21:10 GMT01 August 2021
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    Historic Russian-US Nuclear Accord Terminated (19)

    On Friday, the United States officially withdrew from a Cold-War era accord, the Intermediate-Range Nuclear Forces (INF) Treaty that prohibited Washington and Moscow from using and developing certain types of missiles.

    The Intermediate-Range Nuclear Forces (INF) Treaty, signed by then-US President Ronald Reagan and Soviet General Secretary Mikhail Gorbachev in 1987, was officially pronounced dead on 2 August 2019.

    Here's what it means for nuclear proliferation.

    • The United States suspended its participation in the INF Treaty on 2 February and on 2 August Washington formally withdrew from the arms control pact, which banned the deployment of ground-based nuclear weapons with a range of 500 to 5,500 km. Under the landmark treaty, the Soviet Union and the United States agreed to destroy a significant part of their arsenals, thereby ending the arms race. Those historic achievements are now at risk.

    •  The US Department of Defence claims that Washington does not intend to deploy new ground-based nuclear missiles in Europe. However, Aegis Ashore missile defence systems already present in Romania can, if necessary, be replaced by intermediate-range missiles and repurposed for offensive capabilities. Such missiles achieve their targets in a matter of minutes, without leaving the enemy a chance to prepare and repel the attack.

    • The United States and NATO do not need to deploy new ground-based missile systems in order to build nuclear capabilities in Europe. Instead, they can simply boost the presence of ships and nuclear submarines and increase the number of air-based nuclear weapons on the European stage.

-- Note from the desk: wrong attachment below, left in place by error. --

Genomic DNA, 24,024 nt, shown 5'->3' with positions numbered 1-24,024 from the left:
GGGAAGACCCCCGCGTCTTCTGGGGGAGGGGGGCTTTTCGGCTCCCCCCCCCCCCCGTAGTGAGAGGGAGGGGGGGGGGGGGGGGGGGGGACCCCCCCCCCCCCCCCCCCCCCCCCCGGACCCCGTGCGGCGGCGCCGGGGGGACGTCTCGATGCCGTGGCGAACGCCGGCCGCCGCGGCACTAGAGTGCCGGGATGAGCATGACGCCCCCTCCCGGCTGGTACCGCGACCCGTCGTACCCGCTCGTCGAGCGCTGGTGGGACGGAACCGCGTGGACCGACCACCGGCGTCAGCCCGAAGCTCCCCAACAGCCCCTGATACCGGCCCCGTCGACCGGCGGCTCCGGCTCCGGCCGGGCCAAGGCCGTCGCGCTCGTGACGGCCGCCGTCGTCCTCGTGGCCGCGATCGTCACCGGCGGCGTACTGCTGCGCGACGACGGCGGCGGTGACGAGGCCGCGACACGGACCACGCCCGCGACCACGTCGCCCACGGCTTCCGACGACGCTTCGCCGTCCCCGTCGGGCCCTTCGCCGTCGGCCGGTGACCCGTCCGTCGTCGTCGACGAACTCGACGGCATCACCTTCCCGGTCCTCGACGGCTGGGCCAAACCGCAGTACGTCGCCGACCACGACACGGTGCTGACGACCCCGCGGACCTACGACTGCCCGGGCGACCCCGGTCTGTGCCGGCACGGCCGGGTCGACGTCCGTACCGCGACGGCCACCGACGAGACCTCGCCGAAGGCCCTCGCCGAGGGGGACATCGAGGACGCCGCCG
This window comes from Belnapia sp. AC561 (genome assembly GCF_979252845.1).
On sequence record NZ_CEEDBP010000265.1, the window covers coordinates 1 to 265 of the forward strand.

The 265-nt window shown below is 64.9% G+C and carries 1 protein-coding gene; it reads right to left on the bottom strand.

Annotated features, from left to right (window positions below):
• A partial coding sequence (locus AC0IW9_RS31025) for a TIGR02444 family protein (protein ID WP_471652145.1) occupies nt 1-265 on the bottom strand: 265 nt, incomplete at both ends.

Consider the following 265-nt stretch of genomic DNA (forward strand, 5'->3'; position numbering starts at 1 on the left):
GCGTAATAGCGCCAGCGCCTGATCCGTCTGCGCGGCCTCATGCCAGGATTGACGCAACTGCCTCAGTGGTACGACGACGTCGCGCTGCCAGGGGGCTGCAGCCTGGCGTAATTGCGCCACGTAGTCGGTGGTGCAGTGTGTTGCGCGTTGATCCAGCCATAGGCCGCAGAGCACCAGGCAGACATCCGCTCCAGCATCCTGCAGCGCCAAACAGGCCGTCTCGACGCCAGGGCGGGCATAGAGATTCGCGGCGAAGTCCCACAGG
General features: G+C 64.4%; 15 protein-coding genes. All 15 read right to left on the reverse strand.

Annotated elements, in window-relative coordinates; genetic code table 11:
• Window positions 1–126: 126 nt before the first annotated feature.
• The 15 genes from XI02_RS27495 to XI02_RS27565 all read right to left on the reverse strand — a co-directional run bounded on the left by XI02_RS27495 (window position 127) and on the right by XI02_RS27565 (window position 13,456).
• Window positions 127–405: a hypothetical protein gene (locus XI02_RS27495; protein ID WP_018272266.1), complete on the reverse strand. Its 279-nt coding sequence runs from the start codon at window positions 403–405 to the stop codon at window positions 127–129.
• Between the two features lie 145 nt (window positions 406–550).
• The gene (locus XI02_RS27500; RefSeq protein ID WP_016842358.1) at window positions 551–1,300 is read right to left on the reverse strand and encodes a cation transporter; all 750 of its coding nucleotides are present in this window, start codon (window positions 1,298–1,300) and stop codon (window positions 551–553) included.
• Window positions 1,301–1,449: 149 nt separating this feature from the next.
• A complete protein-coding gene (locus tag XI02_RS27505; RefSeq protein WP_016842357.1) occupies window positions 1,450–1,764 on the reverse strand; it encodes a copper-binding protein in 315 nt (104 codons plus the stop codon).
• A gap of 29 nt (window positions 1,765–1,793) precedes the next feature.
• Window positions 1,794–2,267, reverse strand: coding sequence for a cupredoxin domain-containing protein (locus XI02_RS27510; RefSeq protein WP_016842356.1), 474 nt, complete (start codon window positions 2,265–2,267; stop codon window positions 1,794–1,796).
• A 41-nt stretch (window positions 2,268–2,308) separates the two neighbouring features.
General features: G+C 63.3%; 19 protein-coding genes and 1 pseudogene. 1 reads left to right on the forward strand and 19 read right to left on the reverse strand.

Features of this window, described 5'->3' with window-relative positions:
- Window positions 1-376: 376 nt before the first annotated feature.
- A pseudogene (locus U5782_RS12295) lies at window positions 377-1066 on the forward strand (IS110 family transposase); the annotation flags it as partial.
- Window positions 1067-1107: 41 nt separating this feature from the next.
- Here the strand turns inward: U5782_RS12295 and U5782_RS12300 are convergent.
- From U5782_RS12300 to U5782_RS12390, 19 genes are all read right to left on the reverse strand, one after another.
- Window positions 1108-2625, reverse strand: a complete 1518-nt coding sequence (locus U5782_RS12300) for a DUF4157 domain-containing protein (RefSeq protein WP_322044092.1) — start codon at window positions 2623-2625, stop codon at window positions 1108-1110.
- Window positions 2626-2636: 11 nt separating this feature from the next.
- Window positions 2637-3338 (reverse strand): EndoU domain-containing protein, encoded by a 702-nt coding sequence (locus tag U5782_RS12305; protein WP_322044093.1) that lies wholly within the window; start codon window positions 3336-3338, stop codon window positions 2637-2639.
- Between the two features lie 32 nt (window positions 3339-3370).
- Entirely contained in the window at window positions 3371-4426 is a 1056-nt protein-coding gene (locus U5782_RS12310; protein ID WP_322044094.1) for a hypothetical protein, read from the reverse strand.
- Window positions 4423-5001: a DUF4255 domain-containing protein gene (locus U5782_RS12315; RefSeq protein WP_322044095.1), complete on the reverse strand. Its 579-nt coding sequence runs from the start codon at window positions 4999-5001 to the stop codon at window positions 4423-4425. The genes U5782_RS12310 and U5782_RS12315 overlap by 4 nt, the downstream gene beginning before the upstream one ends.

• The treaty extended only to the United States and Russia that is, only two members of the so-called "Nuclear Club". Following in Washington's footsteps, Moscow suspended its participation in the treaty as well, reserving the right to take symmetric measures in matters of ground-based nuclear missiles. Both parties have long questioned each other's compliance with the agreement and exchanged accusations, which eventually led to the pact's break-up. The prospects of finding a way out of the deadlock remain vague: while the United States favours negotiating a new accord that would include other nuclear-armed parties, such as China, Beijing has consistently rejected any idea of joining an INF Treaty 2.0.

    • The agreement's downfall risks triggering a chain reaction that would see the potential expiration of another US-Russia arms control treaty, New START, in 2021 that helped both sidea to reach historically low levels of deployed strategic nuclear warheads.
    Historic Russian-US Nuclear Accord Terminated (19)
    INF, INF Treaty, INF Treaty Withdrawal, USA, Russia, arms control, nuclear, nuclear arms, nuclear proliferation, agreement
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